How to Play Basic Major Chords on a Guitar
 
How to Play Basic Minor Chords on a Guitar
 
How to Play Seventh Chords
 

How to Play A-based Seventh Barre Chords on the Guitar

You won’t encounter any weird hand contortions or new techniques when learning to play the A-based 7th barre chord forms on the guitar. Playing the A-based major barre chord on the guitar is quite awkward with respect to left-hand fingering. Fortunately, the A-based 7th barre chord forms are much more logical and comfortable. All you do is pick up a variety of different forms to enrich your chord vocabulary.

The following figure shows the notes on the A string. You can use this chart to find the appropriate fret for any A-based barre chord.

Notes on the 5th (A) string.
Notes on the 5th (A) string.

How to play dominant 7th barre chords

Dominant 7th chords sound bluesy and funky compared to major chords. Learning to play A-based dominant 7th barre chords is simple if you know how to play an open-position A7 chord. Remember that you can “slide up” to this chord from a two-finger, open-position A7 chord (but only if you use a 3-4 fingering for the A7).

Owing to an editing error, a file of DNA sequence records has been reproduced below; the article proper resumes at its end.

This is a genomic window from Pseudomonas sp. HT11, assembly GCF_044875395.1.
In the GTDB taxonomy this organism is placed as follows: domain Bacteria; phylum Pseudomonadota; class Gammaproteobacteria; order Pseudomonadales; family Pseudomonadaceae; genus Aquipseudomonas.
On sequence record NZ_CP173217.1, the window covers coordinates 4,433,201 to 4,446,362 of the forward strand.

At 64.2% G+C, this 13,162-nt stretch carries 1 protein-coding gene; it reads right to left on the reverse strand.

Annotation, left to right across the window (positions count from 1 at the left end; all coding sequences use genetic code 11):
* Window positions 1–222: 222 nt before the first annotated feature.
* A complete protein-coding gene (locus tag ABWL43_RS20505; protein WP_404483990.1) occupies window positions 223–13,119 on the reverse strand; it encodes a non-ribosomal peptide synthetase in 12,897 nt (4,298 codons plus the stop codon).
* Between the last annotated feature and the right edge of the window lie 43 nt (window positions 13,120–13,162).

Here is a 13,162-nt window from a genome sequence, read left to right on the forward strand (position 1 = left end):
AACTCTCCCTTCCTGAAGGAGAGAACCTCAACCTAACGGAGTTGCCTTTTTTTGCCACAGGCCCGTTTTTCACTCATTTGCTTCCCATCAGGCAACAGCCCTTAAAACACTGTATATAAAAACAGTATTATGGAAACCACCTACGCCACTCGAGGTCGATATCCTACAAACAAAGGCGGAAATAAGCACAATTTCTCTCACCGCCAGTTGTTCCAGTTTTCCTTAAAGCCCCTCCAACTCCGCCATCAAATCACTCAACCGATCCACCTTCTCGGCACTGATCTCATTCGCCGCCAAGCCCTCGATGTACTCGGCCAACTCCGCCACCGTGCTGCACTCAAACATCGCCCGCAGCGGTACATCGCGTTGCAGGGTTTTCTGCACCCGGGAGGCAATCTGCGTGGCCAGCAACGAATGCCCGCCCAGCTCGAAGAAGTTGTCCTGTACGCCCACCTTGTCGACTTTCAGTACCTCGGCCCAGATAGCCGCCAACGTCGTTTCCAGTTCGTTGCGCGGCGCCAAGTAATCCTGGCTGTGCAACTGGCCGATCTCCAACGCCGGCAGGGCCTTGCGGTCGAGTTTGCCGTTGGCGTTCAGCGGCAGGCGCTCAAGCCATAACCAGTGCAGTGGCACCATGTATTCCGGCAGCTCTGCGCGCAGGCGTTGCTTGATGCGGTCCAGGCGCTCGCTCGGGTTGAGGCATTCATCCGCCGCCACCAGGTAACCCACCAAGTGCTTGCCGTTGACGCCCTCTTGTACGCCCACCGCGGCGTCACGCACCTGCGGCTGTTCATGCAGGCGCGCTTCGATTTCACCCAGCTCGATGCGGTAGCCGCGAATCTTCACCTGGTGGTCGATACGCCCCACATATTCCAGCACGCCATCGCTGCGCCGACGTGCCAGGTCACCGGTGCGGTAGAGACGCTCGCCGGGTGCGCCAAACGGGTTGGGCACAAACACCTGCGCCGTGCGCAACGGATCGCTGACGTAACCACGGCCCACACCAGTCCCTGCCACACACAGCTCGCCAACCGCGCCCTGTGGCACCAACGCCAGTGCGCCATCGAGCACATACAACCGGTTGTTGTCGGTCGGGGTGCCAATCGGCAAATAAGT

Refer to the following figure to see the fingering for the Bb7 barre chord (A-based).

image1.jpg

Now, using the previous figure to find the right frets, try playing the simple progression shown in the following figure, which uses major, minor, and dominant 7th A-based barre chords.

image2.jpg

How to play minor 7th barre chords

Minor 7th chords sound soft and jazzy compared to major chords. You can form the Bbm7 chord by “sliding up” from an open-position Am7 chord (using a 3-2 fingering), or you can refer to the following figure and place your fingers directly on the frets for the Bbm7.

image3.jpg

The following figure shows a simple progression that uses A-based minor 7th chords exclusively. Use the chart above that shows all the notes on the A string to help you determine the appropriate fret for each chord, if necessary.

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How to play major 7th barre chords

Major 7th chords have a bright and jazzy sound compared to major chords. You can form the Bbmaj7 chord by “sliding up” from an open-position Amaj7 chord (using a 3-2-4 fingering), or you can refer to the diagram and place your fingers directly on the frets for the barre chord.

image5.jpg

The simple progression shown in the following figure uses A-based minor 7th and major 7th barre chords. Again, use chart above that shows all the notes on the A string to help you determine the appropriate fret for each chord.

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